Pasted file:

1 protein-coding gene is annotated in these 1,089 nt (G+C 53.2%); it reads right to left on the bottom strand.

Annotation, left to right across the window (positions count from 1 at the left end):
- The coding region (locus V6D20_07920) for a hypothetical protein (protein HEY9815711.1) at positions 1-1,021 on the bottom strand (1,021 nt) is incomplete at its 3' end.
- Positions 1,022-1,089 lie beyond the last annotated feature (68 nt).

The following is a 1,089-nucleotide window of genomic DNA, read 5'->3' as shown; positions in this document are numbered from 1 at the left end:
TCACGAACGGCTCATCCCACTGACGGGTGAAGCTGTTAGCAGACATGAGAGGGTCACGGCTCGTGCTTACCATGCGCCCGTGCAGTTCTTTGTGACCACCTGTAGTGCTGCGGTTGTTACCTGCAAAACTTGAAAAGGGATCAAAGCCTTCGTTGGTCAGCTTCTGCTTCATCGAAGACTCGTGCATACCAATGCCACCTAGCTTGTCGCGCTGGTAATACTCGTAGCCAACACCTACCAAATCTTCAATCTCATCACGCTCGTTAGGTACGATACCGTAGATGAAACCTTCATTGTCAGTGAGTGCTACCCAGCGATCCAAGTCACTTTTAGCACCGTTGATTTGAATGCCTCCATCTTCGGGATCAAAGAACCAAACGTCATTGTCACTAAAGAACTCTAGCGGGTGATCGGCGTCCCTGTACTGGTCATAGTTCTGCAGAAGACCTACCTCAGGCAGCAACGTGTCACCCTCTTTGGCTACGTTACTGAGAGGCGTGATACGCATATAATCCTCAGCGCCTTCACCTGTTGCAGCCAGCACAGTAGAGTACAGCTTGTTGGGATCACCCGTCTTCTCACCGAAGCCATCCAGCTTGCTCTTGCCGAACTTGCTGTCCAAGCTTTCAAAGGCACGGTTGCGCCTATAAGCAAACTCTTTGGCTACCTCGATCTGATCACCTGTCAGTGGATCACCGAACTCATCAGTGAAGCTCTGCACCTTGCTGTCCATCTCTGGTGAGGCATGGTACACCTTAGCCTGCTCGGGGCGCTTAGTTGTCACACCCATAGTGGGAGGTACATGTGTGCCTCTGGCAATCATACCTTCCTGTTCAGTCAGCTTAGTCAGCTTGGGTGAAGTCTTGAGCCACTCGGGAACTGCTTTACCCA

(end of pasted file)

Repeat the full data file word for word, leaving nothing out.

1 protein-coding gene is annotated in these 1,089 nt (G+C 53.2%); it reads right to left on the bottom strand.

Annotation, left to right across the window (positions count from 1 at the left end):
- The coding region (locus V6D20_07920) for a hypothetical protein (protein HEY9815711.1) at positions 1-1,021 on the bottom strand (1,021 nt) is incomplete at its 3' end.
- Positions 1,022-1,089 lie beyond the last annotated feature (68 nt).

The following is a 1,089-nucleotide window of genomic DNA, read 5'->3' as shown; positions in this document are numbered from 1 at the left end:
TCACGAACGGCTCATCCCACTGACGGGTGAAGCTGTTAGCAGACATGAGAGGGTCACGGCTCGTGCTTACCATGCGCCCGTGCAGTTCTTTGTGACCACCTGTAGTGCTGCGGTTGTTACCTGCAAAACTTGAAAAGGGATCAAAGCCTTCGTTGGTCAGCTTCTGCTTCATCGAAGACTCGTGCATACCAATGCCACCTAGCTTGTCGCGCTGGTAATACTCGTAGCCAACACCTACCAAATCTTCAATCTCATCACGCTCGTTAGGTACGATACCGTAGATGAAACCTTCATTGTCAGTGAGTGCTACCCAGCGATCCAAGTCACTTTTAGCACCGTTGATTTGAATGCCTCCATCTTCGGGATCAAAGAACCAAACGTCATTGTCACTAAAGAACTCTAGCGGGTGATCGGCGTCCCTGTACTGGTCATAGTTCTGCAGAAGACCTACCTCAGGCAGCAACGTGTCACCCTCTTTGGCTACGTTACTGAGAGGCGTGATACGCATATAATCCTCAGCGCCTTCACCTGTTGCAGCCAGCACAGTAGAGTACAGCTTGTTGGGATCACCCGTCTTCTCACCGAAGCCATCCAGCTTGCTCTTGCCGAACTTGCTGTCCAAGCTTTCAAAGGCACGGTTGCGCCTATAAGCAAACTCTTTGGCTACCTCGATCTGATCACCTGTCAGTGGATCACCGAACTCATCAGTGAAGCTCTGCACCTTGCTGTCCATCTCTGGTGAGGCATGGTACACCTTAGCCTGCTCGGGGCGCTTAGTTGTCACACCCATAGTGGGAGGTACATGTGTGCCTCTGGCAATCATACCTTCCTGTTCAGTCAGCTTAGTCAGCTTGGGTGAAGTCTTGAGCCACTCGGGAACTGCTTTACCCA